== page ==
Featurettes (23.35 mins)
Split into seven parts (which can be viewed separately) entitled 'Stars', 'Youth', 'Getting Older', 'Real Life', 'New York Locations', 'Editing' and 'Story', these features cover most aspects of the films production. Director Paul Weitz, executive producers Chris Weitz and Andrew Miano and stars Dennis Quaid, Topher Grace, Scarlett Johansson, Marg Helgenberger and David Paymer chat about the characters, story, locations and how they became involved with the project. Writer/director Paul Weitz reveals secrets behind the screenplay and the featurettes also take you behind the scenes of a real Sports magazine and speak to its staff about the validity of the film and its characters.

Deleted Scenes (16.08 mins)
Entitled 'Int. Airplane Dan, Louie and Morty', 'Carter calls wife from hospital', 'Dan tells Ann about his demotion', 'Dan hears Carter retching after firing Enrique', 'Dan Golfs', 'Carter talks to co-workers about his wife', 'Dan arrives early for the meeting', 'Dan dyes hair and it drips during the meeting', 'Office phones not working, cell phones not working' and 'Dan quits his job', these deleted or extended scenes have optional commentary by director Paul Weitz.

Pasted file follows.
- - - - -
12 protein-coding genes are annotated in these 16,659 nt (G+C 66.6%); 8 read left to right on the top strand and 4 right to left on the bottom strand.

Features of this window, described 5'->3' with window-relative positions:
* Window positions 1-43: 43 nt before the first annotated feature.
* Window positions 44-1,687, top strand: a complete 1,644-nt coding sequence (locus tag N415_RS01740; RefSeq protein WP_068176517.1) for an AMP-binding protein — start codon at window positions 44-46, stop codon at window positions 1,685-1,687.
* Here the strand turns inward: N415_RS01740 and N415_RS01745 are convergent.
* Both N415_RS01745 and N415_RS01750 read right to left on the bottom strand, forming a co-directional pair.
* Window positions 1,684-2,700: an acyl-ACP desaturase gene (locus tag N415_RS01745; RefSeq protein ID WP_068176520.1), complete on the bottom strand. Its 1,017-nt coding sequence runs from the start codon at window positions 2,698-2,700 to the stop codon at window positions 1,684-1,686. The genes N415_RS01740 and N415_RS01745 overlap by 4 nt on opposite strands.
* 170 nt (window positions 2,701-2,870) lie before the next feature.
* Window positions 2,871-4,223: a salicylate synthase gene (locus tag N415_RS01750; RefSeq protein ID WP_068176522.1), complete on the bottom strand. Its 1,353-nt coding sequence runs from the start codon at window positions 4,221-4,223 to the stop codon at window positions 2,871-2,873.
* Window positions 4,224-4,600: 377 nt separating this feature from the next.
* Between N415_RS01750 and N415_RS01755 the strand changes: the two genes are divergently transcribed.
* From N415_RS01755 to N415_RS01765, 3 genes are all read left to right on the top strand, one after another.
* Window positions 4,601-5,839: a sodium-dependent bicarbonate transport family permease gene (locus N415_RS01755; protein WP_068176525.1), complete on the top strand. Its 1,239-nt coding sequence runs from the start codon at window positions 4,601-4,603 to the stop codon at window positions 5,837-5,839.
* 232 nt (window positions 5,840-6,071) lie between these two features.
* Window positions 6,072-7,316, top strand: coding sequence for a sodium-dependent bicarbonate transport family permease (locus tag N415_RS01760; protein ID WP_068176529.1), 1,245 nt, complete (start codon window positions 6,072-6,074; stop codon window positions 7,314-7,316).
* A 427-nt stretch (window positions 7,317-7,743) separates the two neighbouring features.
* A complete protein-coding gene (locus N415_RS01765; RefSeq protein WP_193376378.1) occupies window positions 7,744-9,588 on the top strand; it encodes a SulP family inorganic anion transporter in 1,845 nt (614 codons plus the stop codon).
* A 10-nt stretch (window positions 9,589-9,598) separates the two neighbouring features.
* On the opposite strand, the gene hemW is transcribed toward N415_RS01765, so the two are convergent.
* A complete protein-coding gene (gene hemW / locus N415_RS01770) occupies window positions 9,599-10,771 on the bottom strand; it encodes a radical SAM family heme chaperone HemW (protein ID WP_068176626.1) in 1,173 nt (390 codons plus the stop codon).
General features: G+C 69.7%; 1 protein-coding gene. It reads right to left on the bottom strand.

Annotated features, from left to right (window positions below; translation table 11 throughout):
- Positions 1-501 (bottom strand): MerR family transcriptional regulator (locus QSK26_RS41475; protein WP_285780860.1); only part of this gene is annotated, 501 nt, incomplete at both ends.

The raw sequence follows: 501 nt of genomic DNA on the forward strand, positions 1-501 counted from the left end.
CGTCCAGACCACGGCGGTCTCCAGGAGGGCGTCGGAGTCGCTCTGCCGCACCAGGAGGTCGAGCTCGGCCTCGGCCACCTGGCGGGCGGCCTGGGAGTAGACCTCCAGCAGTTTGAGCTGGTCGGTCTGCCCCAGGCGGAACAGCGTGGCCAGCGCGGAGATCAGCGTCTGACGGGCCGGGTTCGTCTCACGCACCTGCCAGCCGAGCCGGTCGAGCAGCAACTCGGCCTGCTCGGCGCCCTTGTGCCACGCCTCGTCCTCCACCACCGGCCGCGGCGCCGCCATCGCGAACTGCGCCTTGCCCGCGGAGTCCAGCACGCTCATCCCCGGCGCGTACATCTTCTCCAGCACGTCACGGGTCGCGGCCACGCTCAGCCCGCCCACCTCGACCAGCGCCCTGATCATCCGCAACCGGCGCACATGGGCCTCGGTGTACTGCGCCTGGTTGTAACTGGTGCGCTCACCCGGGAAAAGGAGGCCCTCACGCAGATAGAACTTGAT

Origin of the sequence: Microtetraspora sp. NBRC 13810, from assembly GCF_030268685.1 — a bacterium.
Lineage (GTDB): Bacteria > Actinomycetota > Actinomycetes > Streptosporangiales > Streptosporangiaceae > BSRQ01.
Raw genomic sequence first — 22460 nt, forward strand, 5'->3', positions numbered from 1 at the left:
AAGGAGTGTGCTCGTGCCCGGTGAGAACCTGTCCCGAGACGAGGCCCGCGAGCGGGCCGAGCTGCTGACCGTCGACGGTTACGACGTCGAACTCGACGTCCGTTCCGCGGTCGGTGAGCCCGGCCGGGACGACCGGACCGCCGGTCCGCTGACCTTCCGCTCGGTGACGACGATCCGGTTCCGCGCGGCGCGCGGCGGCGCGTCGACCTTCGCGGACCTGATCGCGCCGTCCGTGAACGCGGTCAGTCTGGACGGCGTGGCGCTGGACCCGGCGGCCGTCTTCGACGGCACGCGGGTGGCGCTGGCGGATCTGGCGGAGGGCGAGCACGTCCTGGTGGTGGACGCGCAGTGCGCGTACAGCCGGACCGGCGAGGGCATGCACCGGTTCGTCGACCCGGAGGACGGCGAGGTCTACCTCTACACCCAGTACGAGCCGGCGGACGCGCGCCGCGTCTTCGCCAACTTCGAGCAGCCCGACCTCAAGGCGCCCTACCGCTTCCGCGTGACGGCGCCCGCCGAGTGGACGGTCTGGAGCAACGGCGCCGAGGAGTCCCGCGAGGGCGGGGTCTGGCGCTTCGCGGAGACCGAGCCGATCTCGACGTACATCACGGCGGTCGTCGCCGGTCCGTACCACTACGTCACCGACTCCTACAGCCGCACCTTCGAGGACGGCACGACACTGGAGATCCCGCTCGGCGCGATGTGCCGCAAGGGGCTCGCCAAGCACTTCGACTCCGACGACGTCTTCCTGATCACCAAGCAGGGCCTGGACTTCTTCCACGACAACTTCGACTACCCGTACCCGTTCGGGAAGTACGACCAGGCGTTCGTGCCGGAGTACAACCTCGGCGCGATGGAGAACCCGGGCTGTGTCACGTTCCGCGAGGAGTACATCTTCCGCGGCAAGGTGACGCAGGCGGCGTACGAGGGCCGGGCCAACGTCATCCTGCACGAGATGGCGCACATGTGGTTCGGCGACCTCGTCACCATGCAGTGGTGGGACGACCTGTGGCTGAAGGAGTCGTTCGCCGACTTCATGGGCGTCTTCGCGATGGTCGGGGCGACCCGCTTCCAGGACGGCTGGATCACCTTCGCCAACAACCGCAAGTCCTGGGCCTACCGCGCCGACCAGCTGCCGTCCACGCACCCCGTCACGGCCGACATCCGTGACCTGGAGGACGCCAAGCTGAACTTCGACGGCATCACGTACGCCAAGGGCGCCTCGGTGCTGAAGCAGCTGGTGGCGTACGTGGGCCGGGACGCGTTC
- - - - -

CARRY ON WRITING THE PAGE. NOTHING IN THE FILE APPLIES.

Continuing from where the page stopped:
Cast & Filmmakers
Read text biographies for Dennis Quaid, Scarlett Johansson, Topher Grace, Marg Helgenberger, David Paymer, director Paul Weitz, producer Chris Weitz and executive producers Rodney Liber and Andrew Miano.


The DVD transfer of 'In Good Company' is a good one with bonus material that should really please fans. The commentary track is fun and informative, the featurettes cover most aspects of the films production and the deleted scenes are accompanied by a commentary track, which is really a must. The charming, gem of a movie gets the DVD transfer it deserves, as fans will be very happy and it is a good rental for anyone who missed it at the box office.